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Grammar is the study of the rules governing use of language. As such, it is part of the discipline of linguistics.

A "Grammar" (from a linguistic point of view) catalogs the various parts of speech in use by the language, including: verbs, nouns, pronouns, prepositions; it catalogs how actions are described, almost exclusively through use of verbs, and how those verbs are conjugated within a sentence; it catalogs how a language codifies for both mode and tense; and it attempts to quantify other less precise aspects of written or oral communication like metaphors, enclitics, onomatopoeia, and others.

Some Grammar Concepts


Syntax is the study of the rules for forming grammatical sentences.[1] When linguists describe sentence structure in languages, they typically look at the relationship between the Subject, the Object and the Verb and classify the language by the order of those words.

  • Subject is the agent of the action (such as a person).
  • Verb is the action being undertaken (the thing being done e.g. buying).
  • Object is the item, person or thing that has the action done to it (e.g. the paper).

SVO refers to subject, verb, object. An English example of this is I (s) buy (v) the book (obj). In German this would be rendered Ich (s) kaufe(v) das Buch(o).

Besides SVO, the two most common are SOV (subject, object, verb), as used in Japanese (hon(s) wo katta (v)), and VSO (verb, subject, object), as used in Biblical Hebrew. Some languages have free word order because the subject and the object have different case endings.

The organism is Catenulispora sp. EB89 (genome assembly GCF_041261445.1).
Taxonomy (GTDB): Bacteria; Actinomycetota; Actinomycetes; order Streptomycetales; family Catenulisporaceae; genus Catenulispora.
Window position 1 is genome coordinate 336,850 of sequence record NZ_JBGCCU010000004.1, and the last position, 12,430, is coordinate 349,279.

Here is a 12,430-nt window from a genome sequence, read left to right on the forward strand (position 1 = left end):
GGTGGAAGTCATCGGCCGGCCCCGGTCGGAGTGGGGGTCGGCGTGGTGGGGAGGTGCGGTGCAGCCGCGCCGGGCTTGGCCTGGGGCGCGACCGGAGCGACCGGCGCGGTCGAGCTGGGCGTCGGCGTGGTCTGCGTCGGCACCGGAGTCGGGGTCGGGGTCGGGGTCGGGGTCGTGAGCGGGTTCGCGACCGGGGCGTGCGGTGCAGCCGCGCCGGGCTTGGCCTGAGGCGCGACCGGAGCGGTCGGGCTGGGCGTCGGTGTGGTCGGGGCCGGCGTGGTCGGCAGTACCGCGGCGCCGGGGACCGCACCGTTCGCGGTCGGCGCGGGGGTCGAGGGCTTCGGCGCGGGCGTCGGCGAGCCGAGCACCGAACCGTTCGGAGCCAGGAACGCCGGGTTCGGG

Gender is an attribute of nouns, pronouns, and adjectives in some languages. Languages like French and Spanish use different articles (e.g., le and la in French, el and la in Spanish) to indicate that certain nouns are masculine or feminine. Remembering which words are masculine or feminine is a substantial feat for foreign learners. While words specific to male and female people are easy (El Señor vs. La Señorita), a word's grammatical gender may or may not indicate the sex of what the word describes. For example, le chateau or la maison. In Spanish and some other languages, the ending of the noun often, but not invariably, corresponds to the gender.

Depending on the language, typical gender distinctions include masculine/feminine, masculine/feminine/neuter, masculine singular/feminine singular/neuter singular/genderless plural, and animate/inanimate. Not all languages have grammatical gender; for example, some languages have a single pronoun corresponding to the English "he," "she," and "it." In Hebrew, the word for "it" is the same as the word for "this", so "I like it" would literally translate as "I like this”. Depending on the language, gender and number may or may not be encoded separately, i.e., represented by separate morphemes.

Books on grammar

See also: Books on writing, grammar and usage

  • The Hodges Harbrace Handbook by Cheryl Glenn and Loretta Gray, Wadsworth Publishing; 18th edition (January 1, 2012)
  • The Blue Book of Grammar and Punctuation: An Easy-to-Use Guide with Clear Rules, Real-World Examples, and Reproducible Quizzes by Lester Kaufman and Jane Straus, Jossey-Bass; 12th edition (May 4, 2021)
  • High School English Grammar and Composition Book (Multicolour Edition) by V, Prasada, Rao N D, S Chand & Company (December 1, 2015) - Revision of a popular book by Wren and Martin (Separate answer key book is available)

See also


  1. Syntax